and if you have ssh enabled on the RasPi then

linux ~\$ ssh pi@raspberrypi.local


should also do. If not then it is a problem of your Chromebook, not of the Raspberry Pi.

• Thank you! This doesn't work for me, however I wonder if the issue is that with Chromeos you need to right click on a folder/device and select "Share with Linux" to be able to access it from the Linux command line. When I connect my Raspberry Pi to my Chromebook through an Ethernet cord into a USB converter into my Chromebook, it does not appear in my list in the Files app, so I am unable to right click and select "Share with Linux." I wonder if there is a way to force it to mount onto my Chromebook so it appears in the Files app or to find the Pi and "Share with Linux" from the command line? – talker90 May 22 at 16:47
• So now I completely wiped my Pi's SD card and re-wrote the 'Raspbian Stretch with desktop and recommended software' image to the SD card. All I did next to the Pi was put a blank 'SSH' file into 'boot' and then popped it back into my Pi. With both avahi-daemon, libnss-mdns, and SSH installed on my Chromebook's Linux terminal and with my ethernet cable to USB plugged in between my Pi and my Chromebook, I still get the error ssh: Could not resolve hostname raspberrypi.local: Name or service not known following the command ssh pi@raspberrypi.local – talker90 May 25 at 7:45
• @talker90 If you made a clean Raspbian installation from scratch as you described and it doesn't work, then it is not a problem of the Raspberry Pi. I have tested it with a Linux Laptop to connect to the RasPi. It works as described in the answer and also confirmed in the answer from Milliways. To verify you may consider to try it with a Linux Laptop? So please look at your Chromebook what's wrong with it. Chromebook is out of scope on this site. – Ingo May 25 at 8:47
• Hello! Thanks! I'm wondering if the Chromebook is having a problem because you currently have to manually share USB devices with Linux but I have been unable to find my Pi as a USB device to do so. The current version is ChromeOS 74 but it looks like version 75 will allow USB devices to automatically be shared with Linux. This could be the issue? – talker90 May 25 at 16:06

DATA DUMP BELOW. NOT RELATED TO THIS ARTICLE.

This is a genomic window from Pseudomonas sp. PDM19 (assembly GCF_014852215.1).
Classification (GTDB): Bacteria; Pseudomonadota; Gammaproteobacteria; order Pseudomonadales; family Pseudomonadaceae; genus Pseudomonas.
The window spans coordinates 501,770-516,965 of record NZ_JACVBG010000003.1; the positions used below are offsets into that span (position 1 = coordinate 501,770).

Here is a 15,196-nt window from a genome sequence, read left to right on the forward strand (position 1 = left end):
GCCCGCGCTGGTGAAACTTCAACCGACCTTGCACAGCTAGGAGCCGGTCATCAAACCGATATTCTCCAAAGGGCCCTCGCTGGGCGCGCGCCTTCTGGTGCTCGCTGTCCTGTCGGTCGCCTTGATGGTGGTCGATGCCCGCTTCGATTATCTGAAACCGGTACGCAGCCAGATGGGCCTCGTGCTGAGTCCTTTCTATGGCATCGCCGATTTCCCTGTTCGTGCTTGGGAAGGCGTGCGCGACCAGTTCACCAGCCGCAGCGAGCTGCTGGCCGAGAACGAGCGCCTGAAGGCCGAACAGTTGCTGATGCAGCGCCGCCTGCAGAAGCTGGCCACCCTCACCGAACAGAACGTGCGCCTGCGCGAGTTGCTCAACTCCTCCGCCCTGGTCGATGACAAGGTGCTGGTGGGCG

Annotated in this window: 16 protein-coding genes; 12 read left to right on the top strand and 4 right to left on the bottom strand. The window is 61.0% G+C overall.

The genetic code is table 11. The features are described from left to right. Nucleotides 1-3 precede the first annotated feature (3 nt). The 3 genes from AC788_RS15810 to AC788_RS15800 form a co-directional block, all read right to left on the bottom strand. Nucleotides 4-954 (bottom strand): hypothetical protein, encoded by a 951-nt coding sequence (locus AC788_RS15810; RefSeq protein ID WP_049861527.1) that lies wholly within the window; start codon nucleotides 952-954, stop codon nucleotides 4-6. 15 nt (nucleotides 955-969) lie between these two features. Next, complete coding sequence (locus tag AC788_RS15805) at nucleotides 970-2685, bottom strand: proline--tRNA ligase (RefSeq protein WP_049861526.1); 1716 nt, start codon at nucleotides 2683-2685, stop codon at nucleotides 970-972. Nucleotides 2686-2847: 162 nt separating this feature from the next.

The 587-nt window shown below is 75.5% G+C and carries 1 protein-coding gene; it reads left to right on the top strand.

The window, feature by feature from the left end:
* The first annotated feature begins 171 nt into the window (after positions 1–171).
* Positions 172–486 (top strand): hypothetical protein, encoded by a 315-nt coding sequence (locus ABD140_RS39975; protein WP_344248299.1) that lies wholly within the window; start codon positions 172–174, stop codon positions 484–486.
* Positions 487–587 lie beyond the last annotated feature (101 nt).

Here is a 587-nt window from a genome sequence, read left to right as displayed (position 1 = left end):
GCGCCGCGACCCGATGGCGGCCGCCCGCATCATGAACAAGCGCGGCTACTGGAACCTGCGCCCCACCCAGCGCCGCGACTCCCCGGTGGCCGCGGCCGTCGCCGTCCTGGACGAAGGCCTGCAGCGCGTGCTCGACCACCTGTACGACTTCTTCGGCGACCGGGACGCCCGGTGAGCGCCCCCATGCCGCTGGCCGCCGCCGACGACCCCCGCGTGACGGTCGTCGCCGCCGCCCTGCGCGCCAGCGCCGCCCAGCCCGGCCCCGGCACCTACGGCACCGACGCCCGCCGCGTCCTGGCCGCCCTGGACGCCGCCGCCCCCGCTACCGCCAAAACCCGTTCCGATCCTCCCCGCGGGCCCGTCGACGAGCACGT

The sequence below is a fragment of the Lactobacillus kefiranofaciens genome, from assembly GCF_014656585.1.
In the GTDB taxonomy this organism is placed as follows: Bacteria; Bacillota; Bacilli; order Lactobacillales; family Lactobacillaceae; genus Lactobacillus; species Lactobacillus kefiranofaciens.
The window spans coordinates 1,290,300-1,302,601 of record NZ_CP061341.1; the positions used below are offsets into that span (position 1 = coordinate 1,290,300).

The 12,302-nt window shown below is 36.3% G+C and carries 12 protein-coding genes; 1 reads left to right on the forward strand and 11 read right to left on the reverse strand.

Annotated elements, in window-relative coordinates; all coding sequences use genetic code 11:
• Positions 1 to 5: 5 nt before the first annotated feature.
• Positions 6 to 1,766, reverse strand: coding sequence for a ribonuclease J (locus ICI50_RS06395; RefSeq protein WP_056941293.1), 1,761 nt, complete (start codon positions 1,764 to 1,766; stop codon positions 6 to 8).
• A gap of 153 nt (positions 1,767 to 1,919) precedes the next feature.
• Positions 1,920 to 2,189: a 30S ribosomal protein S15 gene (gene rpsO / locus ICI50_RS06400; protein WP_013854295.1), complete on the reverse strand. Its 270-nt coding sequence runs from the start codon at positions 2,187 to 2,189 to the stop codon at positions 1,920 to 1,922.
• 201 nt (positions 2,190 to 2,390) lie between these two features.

• @talker90 The links you have given are about Chrome OS. What does Chrome OS need on the RasPi that is not working? – Ingo May 25 at 16:16

You have used 2 fallback static_wlan0 static_eth0 but not defined either, although as you have assigned static addresses this is unlikely to do anything.

If you enabled predictable network names then you WILL NOT have an eth0 interface!

dhcpcd has likely tried to access a DHCP server and failed to obtain an IP address.

"static domain_search=raspberrypi.local" is meaningless

I don't know why you would use sudo ssh pi@192.168.0.99 when you are attempting to assign 10.1.1.99 to the Pi.

It is difficult to know what to suggest, as it is unclear what you are trying to do. I suggest re-reading the linked tutorial.

If you did NOTHING to the Pi, and connected the Ethernet cable to a Linux machine ssh pi@raspberrypi.local should work over a Link-local address (although I know nothing of chromebooks).

If you are merely trying to access your Pi when it has no internet access you could try Raspberry Pi as an Access Point OR WiFi client which I use when travelling.

• Thank you! I am indeed just trying to access my Pi when it has no internet access. I followed the instructions you posted to set up my Pi as an access point/WiFi client. Then how do I access the Pi after this procedure? Should I see it as a WiFi network when I turn my WiFi off? I won't need to use an ethernet cable because my Pi will be providing the WiFi signal? – talker90 May 19 at 3:04
• You should see the Pi as an Access Point using the name and password configured – Milliways May 19 at 4:07
• Thanks! I see my Pi as an access point, but when I log into it I get the following error on my Chromebook: Network connection error Failed to connect to network 'pi': DHCP lookup failed Do you know what I could troubleshoot to remedy this? – talker90 May 23 at 15:31
• I guess I have a couple direct questions on the guide you posted if you could help, within the dhcpcd.conf file should I copy/paste static ip_address=10.1.4.1/24 or should I match the format of the IP that my Pi already had on my network (in this case something like static ip_address=192.168.0.61/24 ). I did some searching but couldn't figure out, if I go with the latter and need to match formatting, what would I change out as an appropriate range for the line dhcp-range=10.1.4.2,10.1.4.20,255.255.255.0,24h in the file dnsmasq.conf to match the IP of 192.168.0.61/24? – talker90 May 25 at 7:55
• DO NOT post detail in Comments - it is impossible to read – Milliways May 25 at 7:58